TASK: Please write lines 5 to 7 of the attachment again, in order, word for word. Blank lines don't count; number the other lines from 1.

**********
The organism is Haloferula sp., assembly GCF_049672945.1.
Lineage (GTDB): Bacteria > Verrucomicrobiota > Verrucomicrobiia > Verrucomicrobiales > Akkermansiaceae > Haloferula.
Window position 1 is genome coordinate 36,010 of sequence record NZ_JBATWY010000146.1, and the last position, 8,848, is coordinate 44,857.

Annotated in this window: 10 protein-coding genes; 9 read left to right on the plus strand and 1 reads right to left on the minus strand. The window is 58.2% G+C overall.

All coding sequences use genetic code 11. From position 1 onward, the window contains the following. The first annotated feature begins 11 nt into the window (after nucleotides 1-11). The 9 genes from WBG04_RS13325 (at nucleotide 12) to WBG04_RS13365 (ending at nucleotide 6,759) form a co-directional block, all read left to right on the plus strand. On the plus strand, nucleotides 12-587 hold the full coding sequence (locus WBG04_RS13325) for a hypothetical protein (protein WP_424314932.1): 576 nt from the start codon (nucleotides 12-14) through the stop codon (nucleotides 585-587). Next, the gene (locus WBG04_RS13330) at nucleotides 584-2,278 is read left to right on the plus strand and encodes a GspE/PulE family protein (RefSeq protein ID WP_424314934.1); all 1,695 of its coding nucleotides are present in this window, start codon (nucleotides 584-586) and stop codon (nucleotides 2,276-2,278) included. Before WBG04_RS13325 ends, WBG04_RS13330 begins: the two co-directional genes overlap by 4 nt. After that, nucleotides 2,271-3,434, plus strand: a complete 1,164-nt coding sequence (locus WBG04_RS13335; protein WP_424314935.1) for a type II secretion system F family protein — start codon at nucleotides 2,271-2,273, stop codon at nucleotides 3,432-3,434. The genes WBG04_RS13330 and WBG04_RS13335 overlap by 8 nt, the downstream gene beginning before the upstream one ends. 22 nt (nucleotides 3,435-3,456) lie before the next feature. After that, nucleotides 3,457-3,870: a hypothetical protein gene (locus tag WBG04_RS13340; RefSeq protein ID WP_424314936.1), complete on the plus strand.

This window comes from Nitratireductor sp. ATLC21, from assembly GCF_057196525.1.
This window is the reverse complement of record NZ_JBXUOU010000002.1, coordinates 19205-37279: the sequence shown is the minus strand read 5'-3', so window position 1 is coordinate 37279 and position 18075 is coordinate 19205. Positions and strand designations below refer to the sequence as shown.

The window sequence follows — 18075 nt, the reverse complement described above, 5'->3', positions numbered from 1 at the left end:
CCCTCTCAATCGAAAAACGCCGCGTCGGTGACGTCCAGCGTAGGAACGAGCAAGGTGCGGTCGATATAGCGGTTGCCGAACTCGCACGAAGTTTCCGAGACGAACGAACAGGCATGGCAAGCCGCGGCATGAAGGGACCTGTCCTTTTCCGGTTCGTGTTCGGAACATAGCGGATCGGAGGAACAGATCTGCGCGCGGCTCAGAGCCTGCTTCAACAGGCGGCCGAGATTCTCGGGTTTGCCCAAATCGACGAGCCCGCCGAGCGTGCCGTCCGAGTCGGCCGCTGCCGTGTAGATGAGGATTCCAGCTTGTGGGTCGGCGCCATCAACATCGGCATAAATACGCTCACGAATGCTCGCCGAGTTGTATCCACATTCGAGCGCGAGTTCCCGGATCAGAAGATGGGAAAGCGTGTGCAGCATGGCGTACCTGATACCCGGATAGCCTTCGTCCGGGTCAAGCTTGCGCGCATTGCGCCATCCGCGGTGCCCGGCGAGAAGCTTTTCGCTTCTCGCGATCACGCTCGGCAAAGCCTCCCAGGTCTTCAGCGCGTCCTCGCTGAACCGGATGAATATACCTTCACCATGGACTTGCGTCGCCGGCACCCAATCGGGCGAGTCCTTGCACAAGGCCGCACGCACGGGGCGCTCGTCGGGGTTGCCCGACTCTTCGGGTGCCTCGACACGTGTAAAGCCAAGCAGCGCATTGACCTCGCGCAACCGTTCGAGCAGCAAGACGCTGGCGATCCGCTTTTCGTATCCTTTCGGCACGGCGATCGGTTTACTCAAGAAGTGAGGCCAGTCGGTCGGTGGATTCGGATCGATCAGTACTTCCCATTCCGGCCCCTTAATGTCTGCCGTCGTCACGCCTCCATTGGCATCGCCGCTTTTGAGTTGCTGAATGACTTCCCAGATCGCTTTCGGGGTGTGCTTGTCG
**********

All coding sequences use genetic code 11. From position 1 onward, the window contains the following. The first annotated feature begins 11 nt into the window (after nucleotides 1-11). The 9 genes from WBG04_RS13325 (at nucleotide 12) to WBG04_RS13365 (ending at nucleotide 6,759) form a co-directional block, all read left to right on the plus strand. On the plus strand, nucleotides 12-587 hold the full coding sequence (locus WBG04_RS13325) for a hypothetical protein (protein WP_424314932.1): 576 nt from the start codon (nucleotides 12-14) through the stop codon (nucleotides 585-587). Next, the gene (locus WBG04_RS13330) at nucleotides 584-2,278 is read left to right on the plus strand and encodes a GspE/PulE family protein (RefSeq protein ID WP_424314934.1); all 1,695 of its coding nucleotides are present in this window, start codon (nucleotides 584-586) and stop codon (nucleotides 2,276-2,278) included. Before WBG04_RS13325 ends, WBG04_RS13330 begins: the two co-directional genes overlap by 4 nt. After that, nucleotides 2,271-3,434, plus strand: a complete 1,164-nt coding sequence (locus WBG04_RS13335; protein WP_424314935.1) for a type II secretion system F family protein — start codon at nucleotides 2,271-2,273, stop codon at nucleotides 3,432-3,434. The genes WBG04_RS13330 and WBG04_RS13335 overlap by 8 nt, the downstream gene beginning before the upstream one ends. 22 nt (nucleotides 3,435-3,456) lie before the next feature. After that, nucleotides 3,457-3,870: a hypothetical protein gene (locus tag WBG04_RS13340; RefSeq protein ID WP_424314936.1), complete on the plus strand.

This window comes from Nitratireductor sp. ATLC21, from assembly GCF_057196525.1.
This window is the reverse complement of record NZ_JBXUOU010000002.1, coordinates 19205-37279: the sequence shown is the minus strand read 5'-3', so window position 1 is coordinate 37279 and position 18075 is coordinate 19205. Positions and strand designations below refer to the sequence as shown.